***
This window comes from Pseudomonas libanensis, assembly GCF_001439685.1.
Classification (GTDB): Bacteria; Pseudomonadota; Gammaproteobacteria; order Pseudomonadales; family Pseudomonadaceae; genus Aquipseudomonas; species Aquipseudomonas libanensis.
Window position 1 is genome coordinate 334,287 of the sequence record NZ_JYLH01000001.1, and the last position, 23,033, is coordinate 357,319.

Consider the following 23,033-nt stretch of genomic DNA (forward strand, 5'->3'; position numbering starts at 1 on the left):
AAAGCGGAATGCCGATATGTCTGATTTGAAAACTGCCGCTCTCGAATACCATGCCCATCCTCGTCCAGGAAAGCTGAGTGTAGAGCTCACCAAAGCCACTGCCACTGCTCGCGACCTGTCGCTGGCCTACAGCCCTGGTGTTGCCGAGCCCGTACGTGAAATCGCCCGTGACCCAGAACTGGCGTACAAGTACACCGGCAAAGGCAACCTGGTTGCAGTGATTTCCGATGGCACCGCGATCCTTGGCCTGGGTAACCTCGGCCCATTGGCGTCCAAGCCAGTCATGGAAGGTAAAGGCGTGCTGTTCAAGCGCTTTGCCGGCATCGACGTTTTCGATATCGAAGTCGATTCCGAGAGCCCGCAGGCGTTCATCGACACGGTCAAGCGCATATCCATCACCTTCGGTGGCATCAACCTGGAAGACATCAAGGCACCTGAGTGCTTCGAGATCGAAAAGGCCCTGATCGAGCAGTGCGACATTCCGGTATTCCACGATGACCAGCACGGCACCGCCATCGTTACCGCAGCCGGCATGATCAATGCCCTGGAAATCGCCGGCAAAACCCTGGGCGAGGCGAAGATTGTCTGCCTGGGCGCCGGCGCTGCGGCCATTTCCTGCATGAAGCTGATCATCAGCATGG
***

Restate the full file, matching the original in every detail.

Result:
This window comes from Pseudomonas libanensis, assembly GCF_001439685.1.
Classification (GTDB): Bacteria; Pseudomonadota; Gammaproteobacteria; order Pseudomonadales; family Pseudomonadaceae; genus Aquipseudomonas; species Aquipseudomonas libanensis.
Window position 1 is genome coordinate 334,287 of the sequence record NZ_JYLH01000001.1, and the last position, 23,033, is coordinate 357,319.

Consider the following 23,033-nt stretch of genomic DNA (forward strand, 5'->3'; position numbering starts at 1 on the left):
AAAGCGGAATGCCGATATGTCTGATTTGAAAACTGCCGCTCTCGAATACCATGCCCATCCTCGTCCAGGAAAGCTGAGTGTAGAGCTCACCAAAGCCACTGCCACTGCTCGCGACCTGTCGCTGGCCTACAGCCCTGGTGTTGCCGAGCCCGTACGTGAAATCGCCCGTGACCCAGAACTGGCGTACAAGTACACCGGCAAAGGCAACCTGGTTGCAGTGATTTCCGATGGCACCGCGATCCTTGGCCTGGGTAACCTCGGCCCATTGGCGTCCAAGCCAGTCATGGAAGGTAAAGGCGTGCTGTTCAAGCGCTTTGCCGGCATCGACGTTTTCGATATCGAAGTCGATTCCGAGAGCCCGCAGGCGTTCATCGACACGGTCAAGCGCATATCCATCACCTTCGGTGGCATCAACCTGGAAGACATCAAGGCACCTGAGTGCTTCGAGATCGAAAAGGCCCTGATCGAGCAGTGCGACATTCCGGTATTCCACGATGACCAGCACGGCACCGCCATCGTTACCGCAGCCGGCATGATCAATGCCCTGGAAATCGCCGGCAAAACCCTGGGCGAGGCGAAGATTGTCTGCCTGGGCGCCGGCGCTGCGGCCATTTCCTGCATGAAGCTGATCATCAGCATGG